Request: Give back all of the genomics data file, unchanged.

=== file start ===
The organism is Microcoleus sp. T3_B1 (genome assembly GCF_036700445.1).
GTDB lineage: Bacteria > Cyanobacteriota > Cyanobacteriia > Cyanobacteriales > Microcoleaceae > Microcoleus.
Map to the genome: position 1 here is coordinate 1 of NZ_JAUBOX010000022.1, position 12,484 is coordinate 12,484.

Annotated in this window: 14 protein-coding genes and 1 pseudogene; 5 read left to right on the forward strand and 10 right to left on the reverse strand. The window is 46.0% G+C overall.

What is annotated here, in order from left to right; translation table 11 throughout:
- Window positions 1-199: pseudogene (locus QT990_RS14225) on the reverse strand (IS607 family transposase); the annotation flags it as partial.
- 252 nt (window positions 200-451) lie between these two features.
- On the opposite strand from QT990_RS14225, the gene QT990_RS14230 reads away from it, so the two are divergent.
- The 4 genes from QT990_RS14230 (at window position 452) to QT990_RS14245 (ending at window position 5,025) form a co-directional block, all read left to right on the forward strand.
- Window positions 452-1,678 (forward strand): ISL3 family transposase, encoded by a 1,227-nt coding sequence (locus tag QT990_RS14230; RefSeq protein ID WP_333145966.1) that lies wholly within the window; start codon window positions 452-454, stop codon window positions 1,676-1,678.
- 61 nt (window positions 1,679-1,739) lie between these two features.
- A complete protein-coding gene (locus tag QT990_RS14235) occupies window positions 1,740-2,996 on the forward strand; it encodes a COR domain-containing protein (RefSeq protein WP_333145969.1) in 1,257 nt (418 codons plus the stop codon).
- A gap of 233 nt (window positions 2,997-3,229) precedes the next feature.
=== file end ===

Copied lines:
The organism is Microcoleus sp. T3_B1 (genome assembly GCF_036700445.1).
GTDB lineage: Bacteria > Cyanobacteriota > Cyanobacteriia > Cyanobacteriales > Microcoleaceae > Microcoleus.
Map to the genome: position 1 here is coordinate 1 of NZ_JAUBOX010000022.1, position 12,484 is coordinate 12,484.

Annotated in this window: 14 protein-coding genes and 1 pseudogene; 5 read left to right on the forward strand and 10 right to left on the reverse strand. The window is 46.0% G+C overall.

What is annotated here, in order from left to right; translation table 11 throughout:
- Window positions 1-199: pseudogene (locus QT990_RS14225) on the reverse strand (IS607 family transposase); the annotation flags it as partial.
- 252 nt (window positions 200-451) lie between these two features.
- On the opposite strand from QT990_RS14225, the gene QT990_RS14230 reads away from it, so the two are divergent.
- The 4 genes from QT990_RS14230 (at window position 452) to QT990_RS14245 (ending at window position 5,025) form a co-directional block, all read left to right on the forward strand.
- Window positions 452-1,678 (forward strand): ISL3 family transposase, encoded by a 1,227-nt coding sequence (locus tag QT990_RS14230; RefSeq protein ID WP_333145966.1) that lies wholly within the window; start codon window positions 452-454, stop codon window positions 1,676-1,678.
- 61 nt (window positions 1,679-1,739) lie between these two features.
- A complete protein-coding gene (locus tag QT990_RS14235) occupies window positions 1,740-2,996 on the forward strand; it encodes a COR domain-containing protein (RefSeq protein WP_333145969.1) in 1,257 nt (418 codons plus the stop codon).
- A gap of 233 nt (window positions 2,997-3,229) precedes the next feature.